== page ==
Facts are everywhere. We have facts about almost every conceivable thing in existence. Facts may have names, numbers, and numerous bullet points. Facts fill volumes of dictionaries and encyclopedias. And there is one thing that all facts have in common…
Facts by themselves are boring!
Fill any Powerpoint presentation with bullet points of facts and you’ll likely put your audience asleep. Blog about facts and your readers may not make it to the end of your post. Strike up a fact filled conversation and watch the eyes glaze over.
In your next speech, just give them the facts and you’ll probably find that your only audience member that is left awake is Joe Friday. And you’ll also find one other important thing…
Facts are not memorable!
When you just present a list of data, most people cannot remember it. You’ll be lucky if your intended recipient can remember the first item on the list. That is because…
Facts are inherently slippery.
The bigger the numbers and the longer the names, the harder it will be to remember the items. Facts are like teflon to our minds… they just don’t stick.
In business, sales, and in most any conversation we all have facts that we would like to convey in a memorable way. We want to get our fact filled ideas across.
So how can we do this?
Here are three trios that I think may help to get your points across.
The Three C’s: Contrast, Context, and Comparison
Contrast: When you look at a square of yellow by itself it’s just that… a square of yellow. But if we surround our square of yellow with a black color, our eyes suddenly see the contrast and the yellow pops.
Context: When you take similar items and add something dissimilar you have taken something out of context. This item sticks out and is quickly recognizable.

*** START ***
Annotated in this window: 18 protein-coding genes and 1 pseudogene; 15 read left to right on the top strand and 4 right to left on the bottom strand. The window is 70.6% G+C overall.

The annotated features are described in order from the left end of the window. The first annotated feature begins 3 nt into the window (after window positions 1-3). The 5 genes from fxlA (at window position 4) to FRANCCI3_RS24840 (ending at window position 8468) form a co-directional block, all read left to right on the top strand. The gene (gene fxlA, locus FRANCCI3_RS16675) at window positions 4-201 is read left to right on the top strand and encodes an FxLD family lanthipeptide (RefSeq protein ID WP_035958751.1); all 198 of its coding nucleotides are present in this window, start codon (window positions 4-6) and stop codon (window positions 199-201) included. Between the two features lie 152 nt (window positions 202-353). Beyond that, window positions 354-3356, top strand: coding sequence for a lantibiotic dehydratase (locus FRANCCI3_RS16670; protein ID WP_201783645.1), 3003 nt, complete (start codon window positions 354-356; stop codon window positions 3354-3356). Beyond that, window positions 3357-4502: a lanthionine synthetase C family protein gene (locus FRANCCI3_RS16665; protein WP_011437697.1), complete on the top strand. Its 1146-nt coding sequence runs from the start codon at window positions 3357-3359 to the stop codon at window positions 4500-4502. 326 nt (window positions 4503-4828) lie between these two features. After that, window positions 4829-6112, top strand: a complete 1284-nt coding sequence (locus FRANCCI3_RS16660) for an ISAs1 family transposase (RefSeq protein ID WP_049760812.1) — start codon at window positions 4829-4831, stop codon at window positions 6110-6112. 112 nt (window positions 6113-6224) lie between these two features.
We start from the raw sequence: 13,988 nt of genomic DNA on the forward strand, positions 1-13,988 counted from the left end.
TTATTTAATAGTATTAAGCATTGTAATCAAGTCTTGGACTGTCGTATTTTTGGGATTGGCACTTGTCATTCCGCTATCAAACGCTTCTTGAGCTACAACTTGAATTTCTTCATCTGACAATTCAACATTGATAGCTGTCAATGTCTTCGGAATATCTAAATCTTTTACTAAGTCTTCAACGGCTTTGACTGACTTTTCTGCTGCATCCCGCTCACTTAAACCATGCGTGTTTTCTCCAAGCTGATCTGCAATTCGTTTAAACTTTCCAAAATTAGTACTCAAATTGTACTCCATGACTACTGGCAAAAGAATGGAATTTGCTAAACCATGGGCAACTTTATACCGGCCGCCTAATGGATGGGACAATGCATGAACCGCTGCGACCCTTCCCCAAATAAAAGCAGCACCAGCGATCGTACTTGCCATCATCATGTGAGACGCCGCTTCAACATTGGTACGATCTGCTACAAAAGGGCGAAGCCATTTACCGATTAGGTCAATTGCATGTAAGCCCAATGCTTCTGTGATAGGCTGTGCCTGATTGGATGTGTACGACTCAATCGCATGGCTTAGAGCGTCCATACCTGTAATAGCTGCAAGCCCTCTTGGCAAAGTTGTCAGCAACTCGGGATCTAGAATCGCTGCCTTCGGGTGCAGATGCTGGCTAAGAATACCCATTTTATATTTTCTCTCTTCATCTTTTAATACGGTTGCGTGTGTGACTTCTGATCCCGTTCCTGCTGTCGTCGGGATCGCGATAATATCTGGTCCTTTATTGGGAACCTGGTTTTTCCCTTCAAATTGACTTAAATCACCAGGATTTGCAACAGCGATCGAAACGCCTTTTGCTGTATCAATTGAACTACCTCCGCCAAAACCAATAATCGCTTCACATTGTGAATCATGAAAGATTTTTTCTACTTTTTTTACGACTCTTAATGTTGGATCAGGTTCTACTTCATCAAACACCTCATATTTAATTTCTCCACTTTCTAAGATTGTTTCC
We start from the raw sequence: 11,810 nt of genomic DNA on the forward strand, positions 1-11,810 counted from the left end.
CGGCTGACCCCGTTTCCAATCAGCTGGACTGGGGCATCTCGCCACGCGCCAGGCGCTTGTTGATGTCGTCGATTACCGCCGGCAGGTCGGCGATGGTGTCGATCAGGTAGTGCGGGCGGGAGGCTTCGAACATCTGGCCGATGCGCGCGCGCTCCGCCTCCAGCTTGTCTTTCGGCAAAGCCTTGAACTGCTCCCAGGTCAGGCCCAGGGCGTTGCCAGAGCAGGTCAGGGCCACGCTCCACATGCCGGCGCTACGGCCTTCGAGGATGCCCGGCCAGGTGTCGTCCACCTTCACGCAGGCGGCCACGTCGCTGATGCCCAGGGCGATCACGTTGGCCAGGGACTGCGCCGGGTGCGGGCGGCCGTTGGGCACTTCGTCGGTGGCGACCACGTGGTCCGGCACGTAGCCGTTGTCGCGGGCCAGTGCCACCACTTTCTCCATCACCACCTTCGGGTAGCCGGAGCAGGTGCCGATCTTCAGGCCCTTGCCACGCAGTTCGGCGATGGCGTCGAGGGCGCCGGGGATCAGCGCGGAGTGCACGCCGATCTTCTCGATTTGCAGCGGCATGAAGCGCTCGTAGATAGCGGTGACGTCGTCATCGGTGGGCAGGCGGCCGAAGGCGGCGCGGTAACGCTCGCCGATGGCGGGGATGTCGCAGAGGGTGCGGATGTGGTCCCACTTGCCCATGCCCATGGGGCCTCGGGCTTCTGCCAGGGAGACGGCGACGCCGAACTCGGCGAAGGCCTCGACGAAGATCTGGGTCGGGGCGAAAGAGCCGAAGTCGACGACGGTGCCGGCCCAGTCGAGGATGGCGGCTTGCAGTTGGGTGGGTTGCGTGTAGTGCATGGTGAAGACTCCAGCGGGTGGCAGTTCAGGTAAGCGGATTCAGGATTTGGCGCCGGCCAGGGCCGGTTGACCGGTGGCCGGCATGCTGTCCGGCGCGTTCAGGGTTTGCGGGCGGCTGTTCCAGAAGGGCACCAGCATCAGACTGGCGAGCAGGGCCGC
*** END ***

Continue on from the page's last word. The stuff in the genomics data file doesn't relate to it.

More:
Comparison: When you have data by itself it usually doesn’t mean much. But when you can compare your data with other data in a graph or other comparison format, your data really stands out.
The Three P’s: Picture, Presentation, & Performance
Picture: They say a picture is worth a thousand words. Frame your facts with pictures and people will be able to SEE what your facts are all about.
Presentation: Present your facts in an interesting way using graphics, icons, and pictures for added emphasis. Add emotional pictures to draw people into your story.
Performance: When you take your facts, weave them into a story, and present them in a live performance, you’ll bring your audience into the story and make the facts come alive. This performance can be a speech, a play, or even a business simulation.
The Three S’s: Stories, Surprise, & Strategy
Stories: Tell a story… make a point! Stories are inherently powerful tools for making your ideas stick. People remember stories, especially if you add word pictures and emotion. Powerful stories are like duct tape for your facts. They will stick!
Surprise: Add the element of surprise to your facts. Find things that don’t add up or are intriging. The element of surprise is a powerful way to keep your audience on the edge of their seats. Unfortunately, surprise only works once, so make sure to keep it a secret until your are ready to reveal it.
Strategy: Tie your facts together into a purposeful strategy. Paint the vision and the path for your audience and they will come along for the journey. A great strategy is inherently interesting.
Take these ideas and use them together to take your boring facts and make them memorable. Outline a strategy, add contrast and surprise and put your audience into a compelling drama. Tie this together with a compelling performance and your next presentation will surely be a memorable one.
For a compelling read on this subject, be sure to pick up a copy of Made to Stick, by Chip and Dan Heath.